The Jaguar XJ is a saloon (or sedan) produced by Jaguar, launched in 1968. It was the last Jaguar saloon to have had the input of Sir William Lyons, the company's founder.
At the time, the XJ6, using 2.8, 3.4 and 4.2 litre versions of Jaguar's renowned XK engine, replaced most of Jaguar's saloons, which, in the 1960s, had expanded to four separate ranges. The upmarket version was called the Daimler Sovereign. The 'XJ' designation was from the car's code name during development, standing for Experimental Jaguar.
The XJ12 version, with a 5.3-litre V12 engine, was launched as part of the Series II in 1973 along with long-wheelbase models and a coupé, now considered a collectors' item due to its rarity. The top 12-cylinder Daimler was called the Double Six. These Series II models were known for their poor build quality while part of the British Leyland group as well as problems inherent in the design of certain Lucas-sourced components. On television, the Jaguar XJ Series II was immortalized in the TV show Minder.
In 1979, a Pininfarina redesign on the long-wheelbase platform saw the launch of the Series III with the long-awaited introduction of electronic fuel injection to replace its predecessor's troublesome carburettors. The coupé was dropped. This style of Jaguar saw the company through from its darkest days toward its emergence as an independent company under John Egan who oversaw a marked improvement in build-quality and reliability for the company's products.
1995 Jaguar XJ6All through the 1970s, Jaguar had run Project XJ40, which was meant to replace the XJ6. Due to problems at British Leyland and the fuel crisis, the car was continually delayed. Proposals from Jaguar's in-house designers and Pininfarina were made. Eventually, it was decided an internal design would be carried through to production.
This car was finally released in October 1986 with controversial square headlamps, a carryover from the 1970s' development. It was considered more evolutionary than revolutionary, and had to fight off a new competitor: the newly upsized BMW 7-series. While the British press favoured the Jaguar, the XJ40 tended to lose comparison tests run by German publications. Only six-cylinder models were initially offered: a 3.2 and a 3.6 litre. Production of the Series III body continued until the early 1990s with the V12 engine. The V12 (XJ12) and a long wheelbase model, including a high-roofed Daimler Majestic model destined for official use (one was used by the British prime minister), were again delayed, launching at the very end of the XJ40's life.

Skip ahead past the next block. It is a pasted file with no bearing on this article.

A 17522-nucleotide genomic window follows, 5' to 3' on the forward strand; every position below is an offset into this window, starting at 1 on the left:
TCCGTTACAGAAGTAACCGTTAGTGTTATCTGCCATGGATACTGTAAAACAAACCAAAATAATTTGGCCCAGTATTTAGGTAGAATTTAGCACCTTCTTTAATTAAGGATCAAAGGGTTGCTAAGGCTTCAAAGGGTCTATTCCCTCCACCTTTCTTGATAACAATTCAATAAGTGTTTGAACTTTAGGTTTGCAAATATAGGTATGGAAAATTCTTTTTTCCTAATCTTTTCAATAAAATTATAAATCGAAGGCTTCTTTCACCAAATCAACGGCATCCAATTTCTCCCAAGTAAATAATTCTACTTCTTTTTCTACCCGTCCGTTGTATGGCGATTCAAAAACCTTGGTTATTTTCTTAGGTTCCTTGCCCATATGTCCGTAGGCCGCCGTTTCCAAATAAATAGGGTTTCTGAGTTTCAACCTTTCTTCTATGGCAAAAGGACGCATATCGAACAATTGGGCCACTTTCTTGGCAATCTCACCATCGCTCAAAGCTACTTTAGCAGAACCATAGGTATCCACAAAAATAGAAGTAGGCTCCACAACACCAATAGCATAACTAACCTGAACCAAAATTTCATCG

By the late 1980s, Ford had become Jaguar's owner and ordered the XJ40 be "retrolutionized", reintroducing the style of the popular Series III. X300, as redesigned by head designer Geoff Lawson, was launched as the XJ6 and XJ12 in 1995. In addition, a supercharged version of the inline-six was offered and badged as the XJR. This was the first supercharged Jaguar in the company's history and only the second car they ever made that used forced induction—apart from the extremely rare and expensive Jaguar XJ220.
The XJR is the fastest and most expensive model. Its competitors include the Mercedes-Benz S600, BMW 760Li, and Audi S8. A distinctive wire mesh grille and chrome-finished side mirrors set the XJR apart from the less expensive XJ sedans.
1998 Jaguar XJ8 The centre section of the X300 model—namely the doors and glass area—was shared with the XJ40. So, realistically, little changed about the packaging of the automobile. It was this generation that saw continued improvement in build quality, including incorporation into Ford Motor Company development programmes.
New eight-cylinder models (called XJ8) were introduced in 1998 as the X308 series, seeing the end of the legendary 12-cylinder engine. The interiors were changed greatly, but some still considered the issue of limited legroom for rear passengers to be an Achilles' heel when comparing the car with competing models from BMW and Mercedes-Benz to be an area in which improvement was needed.
Addressing this, and other issues, the brand-new X350 began production in model year 2004, based on a stretched and upgraded Ford DEW98 rear-wheel-drive platform which also underpins the Jaguar S-type, Lincoln LS and Ford Thunderbird. The top-line XJs are branded as Vanden Plas (in North America) and Daimler (everywhere else). All North American XJs are powered by a 300 bhp naturally aspirated version, and 400 bhp in supercharged from 4.2 litre V8 petrol engine. European models come with the option of a 3.0 litre 240 bhp V6 engine. This generation is also notable for its use of aluminium, both in the structure and the body shell.
Daimler Corsica Concept
1996 Daimler Corsica prototypeA single 2-door XJ convertible was built in 1996 to commemorate Daimler's centenary. The concept car, called the Daimler Corsica, is based on the Daimler Double-Six saloon and can seat four. It is painted a now-discontinued colour called "Jade." The Daimler Corsica was named after the coach building firm Corsica of the 1930s. The concept was a one-off, and was never intended for production. The car made a limited number of appearances at auto shows and events, but has not been available for public viewing since.
Road accident statistics on a model-by-model basis from the UK Department of Transport show that the XJ series Jaguars are the safest cars on the UK roads (measured in terms of chance of death in an accident)—between three times safer than the safest Volvo models and only matched by the Mercedes-Benz S-Class and Land Rover.
XJ Series I
XJ Series II
XJ Series III
X308 (XJ8 model, 1998–2003)